Six loan application mistakes to avoid


Date: 22 July 2021

Personal loans are frequently used by borrowers during financial emergencies. They are popular thanks to the simple application process, prompt payment and the lack of collateral requirements.

Borrowers are often carried away by the deceptive simplicity of a personal loan and often miss out some crucial factors for loan approval. So before applying for a personal loan, it's important to look at the common errors that many borrowers make and learn from them.

Applying for multiple loans

You might consider applying for a personal loan from a bank or online lender like when you have a financial need. However, before doing this, remember that you can harm your credit score if you make too many credit applications in a single year. Lenders may presume you're credit-hungry and will be hesitant to lend you funds.

When you request a personal loan, the lender sends a credit inquiry to a credit reference agency to assess your creditworthiness. Crediva, TransUnion, Equifax, and Experian are the four credit reference agencies you can contact in the UK. Hard inquiries are lender-initiated direct inquiries and agencies can lower your credit score for each inquiry they receive about you.

Disregarding your credit score

Check your credit score before submitting a personal loan application. This will allow you to correct any inaccuracies, as well as clear up late payments or legal judgments. This will improve your chances of getting a lower interest rate on any loan you take out.

When lenders assess your personal loan application, one of the most critical variables they consider is your credit score. The higher your credit score the lower your interest rate will be. For the record, 39% of British adults have missed more than one credit payment, negatively impacting their credit score.

That said, there are specific lenders that still consider borrowers with a poor credit rating. Each lending institution has different credit criteria, so do your homework before applying.

Your credit score shows how responsibly you've used credit in the past. Banks and other financial organisations tend to consider a credit score over 750 as acceptable. Lenders often reject credit scores below this margin.

Not shopping around for prospective lenders

Shopping around for lenders can result in a lower interest rate and a lower repayment amount over the loan period. Many borrowers are hooked by instant approval loans. However, this type of loan may have a higher interest rate than other lenders.

A low interest rate isn't the only reason to shop around. If you look closely at the terms, you'll notice differences in lender origination charges, fees, and third-party expenses if you compare lenders.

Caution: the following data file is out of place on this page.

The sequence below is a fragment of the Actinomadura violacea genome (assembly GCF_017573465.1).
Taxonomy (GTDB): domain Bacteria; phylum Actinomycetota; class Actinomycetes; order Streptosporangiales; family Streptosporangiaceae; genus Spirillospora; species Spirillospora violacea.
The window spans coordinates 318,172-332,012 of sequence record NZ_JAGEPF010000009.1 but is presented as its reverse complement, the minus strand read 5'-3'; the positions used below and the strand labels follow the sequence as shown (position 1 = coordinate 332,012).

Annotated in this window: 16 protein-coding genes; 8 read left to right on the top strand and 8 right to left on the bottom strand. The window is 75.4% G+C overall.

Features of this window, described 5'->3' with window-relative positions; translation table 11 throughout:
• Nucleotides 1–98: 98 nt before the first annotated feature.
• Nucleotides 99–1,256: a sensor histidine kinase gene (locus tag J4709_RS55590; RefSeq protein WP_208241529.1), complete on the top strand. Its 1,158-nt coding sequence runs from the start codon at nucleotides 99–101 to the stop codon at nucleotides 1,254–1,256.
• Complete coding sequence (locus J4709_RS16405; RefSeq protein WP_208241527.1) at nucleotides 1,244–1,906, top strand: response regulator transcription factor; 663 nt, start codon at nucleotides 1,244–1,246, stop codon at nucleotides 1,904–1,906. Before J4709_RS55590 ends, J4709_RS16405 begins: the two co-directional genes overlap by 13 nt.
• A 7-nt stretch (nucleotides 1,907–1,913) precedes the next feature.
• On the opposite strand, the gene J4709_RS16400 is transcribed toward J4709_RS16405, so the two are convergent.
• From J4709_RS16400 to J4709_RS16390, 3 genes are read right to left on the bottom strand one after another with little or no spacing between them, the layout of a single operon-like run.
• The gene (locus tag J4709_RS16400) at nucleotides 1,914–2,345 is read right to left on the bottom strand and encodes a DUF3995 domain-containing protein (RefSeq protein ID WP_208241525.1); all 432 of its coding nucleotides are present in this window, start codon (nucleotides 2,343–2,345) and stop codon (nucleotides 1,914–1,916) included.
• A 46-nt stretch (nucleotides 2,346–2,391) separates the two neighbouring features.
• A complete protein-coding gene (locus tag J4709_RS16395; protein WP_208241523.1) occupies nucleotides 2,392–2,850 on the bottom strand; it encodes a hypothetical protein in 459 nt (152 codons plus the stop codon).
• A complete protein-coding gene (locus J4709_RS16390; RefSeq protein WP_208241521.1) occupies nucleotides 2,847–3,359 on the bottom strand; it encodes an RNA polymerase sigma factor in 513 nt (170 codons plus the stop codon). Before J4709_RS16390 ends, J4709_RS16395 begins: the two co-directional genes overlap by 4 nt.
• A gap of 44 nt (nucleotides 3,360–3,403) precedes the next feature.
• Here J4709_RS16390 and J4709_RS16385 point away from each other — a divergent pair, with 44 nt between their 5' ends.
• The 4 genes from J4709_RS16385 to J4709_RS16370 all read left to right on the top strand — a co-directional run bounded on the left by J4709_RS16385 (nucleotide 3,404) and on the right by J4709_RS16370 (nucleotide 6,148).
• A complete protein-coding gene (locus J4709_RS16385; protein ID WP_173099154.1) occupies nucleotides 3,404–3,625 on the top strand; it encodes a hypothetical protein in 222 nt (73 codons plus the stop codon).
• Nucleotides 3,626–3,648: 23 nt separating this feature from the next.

Assess the processing charges and prepayment costs. Customer service and reputation are also both important. If you want a good experience, do your homework before submitting your application.

Failing to assess your repayment capacity

Income, length of employment, and the borrower's current debt amounts are all factors that influence your repayment capacity. The term Debt to Income (DTI) ratio refers to the proportions of your monthly payments to your gross monthly income. It is a criterion used by banks and financial institutions to assess an individual's repayment capacity. They'll sum up all of your monthly loan payments, as well as certain other financial responsibilities like child support.

If you reach a usage rate of 50% or higher, lenders might regard you as overextended, harming your credit score. It could also have an impact on future loan applications. However, regardless of your credit restrictions, your total debt repayments should not exceed 36% of your gross income.

Not reviewing your credit report

Examining your credit history and ratings will help you have a better understanding of your current financial situation. In addition, checking your credit reports on a regular basis will alert you to the information lenders may receive. Doing this could also help you spot out-of-date, incorrect, or missing any information.

Report any inaccuracies to the credit agency and lender as soon as possible so that they can be corrected right away.

Falsifying financial information

If a borrower is detected lying on a loan application before it's approved, the lender can reject the application completely. By faking financial information, you're committing a crime known as loan application fraud.

Avoid exaggerating your earnings in the hopes of receiving a good deal. Loan application fraud is a serious offence that comes with severe consequences. If you're found guilty of the offence, you could face prosecution and worse of all, imprisonment.

The bottom line

Even though online lending companies make it easier for applicants to apply for personal loans, there are still a few mistakes that many borrowers make. These errors often lead to their loan request being denied. Avoiding these common errors is possible through proper research and pre-assessment of the eligibility requirements.

Copyright 2021. Featured post made possible by Sally Trase of Start Grid/Searchtides for CreditNinja.

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